The North Appalachian Experimental Watershed (NAEW) in Ohio was established in 1935 to improve economical and physical sustainability in agriculture. The objectives were to test management practices on small watersheds, investigate scaling of runoff and erosion to larger areas, and research ways to extrapolate the results to ungauged areas. The facility was equipped with a permanent infrastructure consisting of runoff stations and rain gauges for watersheds ranging in size from 0.26 to 1854 ha, and 11 large (0.008 ha) monolith lysimeters to investigate small-scale water balances, all in an area greater than 2000 ha. After about 1970, the NAEW was reduced in size to 425 ha consisting of mostly small watersheds (“test beds”) ranging in size from 0.26 to 3.07 ha. The NAEW was in operation for approximately 81 years generating a long record of runoff and other data for various watersheds, and closed in 2015. A wide variety of experiments were conducted on the NAEW with many high-impact accomplishments and addressing emerging issues that founders never envisioned. Nearly, 500 publications came from investigations during the history of the facility, and insights for establishing new experimental watersheds are presented covering site selection, funding, site specificity, extrapolation of results, generation of runoff in different physiographic regions, collaboration, off-site investigations, and instrumentation. The research on water quality was added to the research objectives in the 1970s, including nutrients (nitrogen and phosphorus) and pesticides in surface runoff and subsurface flow.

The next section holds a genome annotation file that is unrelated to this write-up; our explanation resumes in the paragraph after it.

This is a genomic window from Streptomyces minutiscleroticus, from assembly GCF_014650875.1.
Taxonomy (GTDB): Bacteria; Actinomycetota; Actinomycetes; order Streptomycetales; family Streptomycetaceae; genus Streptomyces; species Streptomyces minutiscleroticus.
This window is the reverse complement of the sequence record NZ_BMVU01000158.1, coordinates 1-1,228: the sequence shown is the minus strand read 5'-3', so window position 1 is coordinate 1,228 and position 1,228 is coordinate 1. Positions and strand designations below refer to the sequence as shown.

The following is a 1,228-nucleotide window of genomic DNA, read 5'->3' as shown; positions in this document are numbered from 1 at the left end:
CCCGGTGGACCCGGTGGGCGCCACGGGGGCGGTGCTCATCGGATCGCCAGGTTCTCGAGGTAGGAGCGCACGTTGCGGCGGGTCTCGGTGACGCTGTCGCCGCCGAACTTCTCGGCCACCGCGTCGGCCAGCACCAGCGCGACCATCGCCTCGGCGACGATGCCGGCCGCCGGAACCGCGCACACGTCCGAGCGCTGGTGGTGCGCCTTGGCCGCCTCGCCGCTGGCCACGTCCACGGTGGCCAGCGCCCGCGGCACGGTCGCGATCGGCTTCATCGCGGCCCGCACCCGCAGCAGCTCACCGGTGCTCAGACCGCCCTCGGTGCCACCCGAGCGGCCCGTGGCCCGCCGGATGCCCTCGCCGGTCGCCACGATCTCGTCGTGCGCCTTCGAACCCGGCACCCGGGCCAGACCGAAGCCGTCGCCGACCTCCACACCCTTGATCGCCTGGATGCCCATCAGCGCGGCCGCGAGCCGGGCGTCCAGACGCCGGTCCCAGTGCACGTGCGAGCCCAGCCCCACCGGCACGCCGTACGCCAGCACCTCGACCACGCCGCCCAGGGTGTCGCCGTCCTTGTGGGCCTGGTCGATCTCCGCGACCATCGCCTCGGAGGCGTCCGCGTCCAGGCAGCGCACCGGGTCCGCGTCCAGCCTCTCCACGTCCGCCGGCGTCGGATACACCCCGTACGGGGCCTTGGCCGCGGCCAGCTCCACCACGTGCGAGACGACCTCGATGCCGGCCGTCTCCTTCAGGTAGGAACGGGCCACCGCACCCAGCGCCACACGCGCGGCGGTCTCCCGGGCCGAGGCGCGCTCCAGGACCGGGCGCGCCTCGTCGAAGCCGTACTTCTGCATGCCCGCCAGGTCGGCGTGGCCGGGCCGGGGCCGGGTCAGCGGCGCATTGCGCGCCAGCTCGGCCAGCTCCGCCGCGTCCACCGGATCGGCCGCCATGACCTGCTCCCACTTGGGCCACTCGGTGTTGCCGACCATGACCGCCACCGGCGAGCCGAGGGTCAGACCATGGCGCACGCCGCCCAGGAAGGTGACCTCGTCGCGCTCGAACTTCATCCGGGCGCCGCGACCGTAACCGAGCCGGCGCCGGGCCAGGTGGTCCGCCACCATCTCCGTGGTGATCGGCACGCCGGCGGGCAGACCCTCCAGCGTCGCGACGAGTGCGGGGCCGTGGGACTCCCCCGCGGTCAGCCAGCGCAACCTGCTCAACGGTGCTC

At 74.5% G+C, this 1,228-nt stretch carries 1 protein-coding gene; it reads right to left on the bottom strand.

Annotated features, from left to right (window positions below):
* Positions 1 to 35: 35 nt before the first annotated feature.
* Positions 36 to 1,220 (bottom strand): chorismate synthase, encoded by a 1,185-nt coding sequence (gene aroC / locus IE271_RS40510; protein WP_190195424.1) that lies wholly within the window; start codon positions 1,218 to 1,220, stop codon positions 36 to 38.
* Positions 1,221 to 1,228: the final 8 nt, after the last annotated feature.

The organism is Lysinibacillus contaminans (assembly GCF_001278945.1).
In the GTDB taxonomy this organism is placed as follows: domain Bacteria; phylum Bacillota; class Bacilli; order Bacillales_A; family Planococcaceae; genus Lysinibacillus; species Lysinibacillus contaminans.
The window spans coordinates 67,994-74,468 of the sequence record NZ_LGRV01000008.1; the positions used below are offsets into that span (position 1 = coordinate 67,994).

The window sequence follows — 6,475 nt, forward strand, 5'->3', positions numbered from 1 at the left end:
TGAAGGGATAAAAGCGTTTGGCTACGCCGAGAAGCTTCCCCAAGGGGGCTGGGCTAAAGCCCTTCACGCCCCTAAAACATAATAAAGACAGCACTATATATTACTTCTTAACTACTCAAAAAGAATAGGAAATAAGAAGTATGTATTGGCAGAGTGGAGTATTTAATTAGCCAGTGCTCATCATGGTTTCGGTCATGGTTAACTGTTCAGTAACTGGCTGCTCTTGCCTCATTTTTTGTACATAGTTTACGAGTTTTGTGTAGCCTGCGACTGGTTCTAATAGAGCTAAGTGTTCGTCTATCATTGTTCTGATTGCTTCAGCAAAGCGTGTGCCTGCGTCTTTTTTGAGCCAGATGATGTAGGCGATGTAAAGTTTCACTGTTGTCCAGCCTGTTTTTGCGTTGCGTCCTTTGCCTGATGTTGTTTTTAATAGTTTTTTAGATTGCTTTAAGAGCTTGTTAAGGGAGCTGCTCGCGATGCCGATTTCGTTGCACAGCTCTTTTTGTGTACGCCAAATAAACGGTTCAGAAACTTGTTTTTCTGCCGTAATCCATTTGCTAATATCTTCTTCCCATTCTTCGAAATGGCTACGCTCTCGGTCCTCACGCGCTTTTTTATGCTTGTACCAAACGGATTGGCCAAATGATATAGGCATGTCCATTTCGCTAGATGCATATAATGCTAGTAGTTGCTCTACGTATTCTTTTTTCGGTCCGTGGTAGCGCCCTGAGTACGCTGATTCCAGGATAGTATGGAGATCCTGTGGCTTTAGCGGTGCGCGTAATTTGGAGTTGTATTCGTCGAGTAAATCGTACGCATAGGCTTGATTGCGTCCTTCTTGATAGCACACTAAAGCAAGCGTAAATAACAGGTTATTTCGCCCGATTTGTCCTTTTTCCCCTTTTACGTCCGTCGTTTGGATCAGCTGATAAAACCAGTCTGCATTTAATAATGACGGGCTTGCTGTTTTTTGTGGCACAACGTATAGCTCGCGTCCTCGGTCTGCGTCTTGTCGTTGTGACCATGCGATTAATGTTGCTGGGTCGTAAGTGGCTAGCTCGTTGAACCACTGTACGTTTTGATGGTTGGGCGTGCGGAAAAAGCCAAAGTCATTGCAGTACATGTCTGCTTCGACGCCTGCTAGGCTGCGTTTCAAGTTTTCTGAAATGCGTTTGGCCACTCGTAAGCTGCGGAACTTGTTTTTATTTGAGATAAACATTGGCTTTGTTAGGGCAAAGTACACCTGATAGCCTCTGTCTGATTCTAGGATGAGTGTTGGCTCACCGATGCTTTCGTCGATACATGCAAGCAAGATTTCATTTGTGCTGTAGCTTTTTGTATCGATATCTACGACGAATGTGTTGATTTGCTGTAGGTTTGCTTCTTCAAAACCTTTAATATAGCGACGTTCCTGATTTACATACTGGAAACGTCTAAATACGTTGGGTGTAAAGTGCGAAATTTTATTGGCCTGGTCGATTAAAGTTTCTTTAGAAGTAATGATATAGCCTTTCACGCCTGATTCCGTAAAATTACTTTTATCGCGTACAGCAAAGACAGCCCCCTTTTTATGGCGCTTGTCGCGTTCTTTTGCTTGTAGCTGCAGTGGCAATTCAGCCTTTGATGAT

Part of the book: Hydrology of Artificial and Controlled Experiments